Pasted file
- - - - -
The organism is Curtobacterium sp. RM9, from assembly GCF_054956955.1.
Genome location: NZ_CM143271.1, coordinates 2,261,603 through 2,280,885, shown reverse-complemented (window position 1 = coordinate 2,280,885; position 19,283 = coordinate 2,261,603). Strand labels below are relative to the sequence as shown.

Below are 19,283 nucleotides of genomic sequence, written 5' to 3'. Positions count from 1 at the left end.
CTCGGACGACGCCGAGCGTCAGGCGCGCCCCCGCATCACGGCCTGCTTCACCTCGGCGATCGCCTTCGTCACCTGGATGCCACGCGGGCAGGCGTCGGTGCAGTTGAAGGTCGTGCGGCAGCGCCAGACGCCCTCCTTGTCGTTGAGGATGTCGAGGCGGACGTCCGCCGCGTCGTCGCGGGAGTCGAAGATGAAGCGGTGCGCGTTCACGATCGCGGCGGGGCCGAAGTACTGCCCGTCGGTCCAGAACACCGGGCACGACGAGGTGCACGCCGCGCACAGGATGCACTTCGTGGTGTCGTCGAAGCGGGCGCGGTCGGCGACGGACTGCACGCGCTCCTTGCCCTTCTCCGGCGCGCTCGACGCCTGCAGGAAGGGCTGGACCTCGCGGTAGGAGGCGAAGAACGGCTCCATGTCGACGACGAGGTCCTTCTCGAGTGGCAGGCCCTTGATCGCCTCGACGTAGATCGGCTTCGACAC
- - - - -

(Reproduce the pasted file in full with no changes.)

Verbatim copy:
The organism is Curtobacterium sp. RM9, from assembly GCF_054956955.1.
Genome location: NZ_CM143271.1, coordinates 2,261,603 through 2,280,885, shown reverse-complemented (window position 1 = coordinate 2,280,885; position 19,283 = coordinate 2,261,603). Strand labels below are relative to the sequence as shown.

Below are 19,283 nucleotides of genomic sequence, written 5' to 3'. Positions count from 1 at the left end.
CTCGGACGACGCCGAGCGTCAGGCGCGCCCCCGCATCACGGCCTGCTTCACCTCGGCGATCGCCTTCGTCACCTGGATGCCACGCGGGCAGGCGTCGGTGCAGTTGAAGGTCGTGCGGCAGCGCCAGACGCCCTCCTTGTCGTTGAGGATGTCGAGGCGGACGTCCGCCGCGTCGTCGCGGGAGTCGAAGATGAAGCGGTGCGCGTTCACGATCGCGGCGGGGCCGAAGTACTGCCCGTCGGTCCAGAACACCGGGCACGACGAGGTGCACGCCGCGCACAGGATGCACTTCGTGGTGTCGTCGAAGCGGGCGCGGTCGGCGACGGACTGCACGCGCTCCTTGCCCTTCTCCGGCGCGCTCGACGCCTGCAGGAAGGGCTGGACCTCGCGGTAGGAGGCGAAGAACGGCTCCATGTCGACGACGAGGTCCTTCTCGAGTGGCAGGCCCTTGATCGCCTCGACGTAGATCGGCTTCGACAC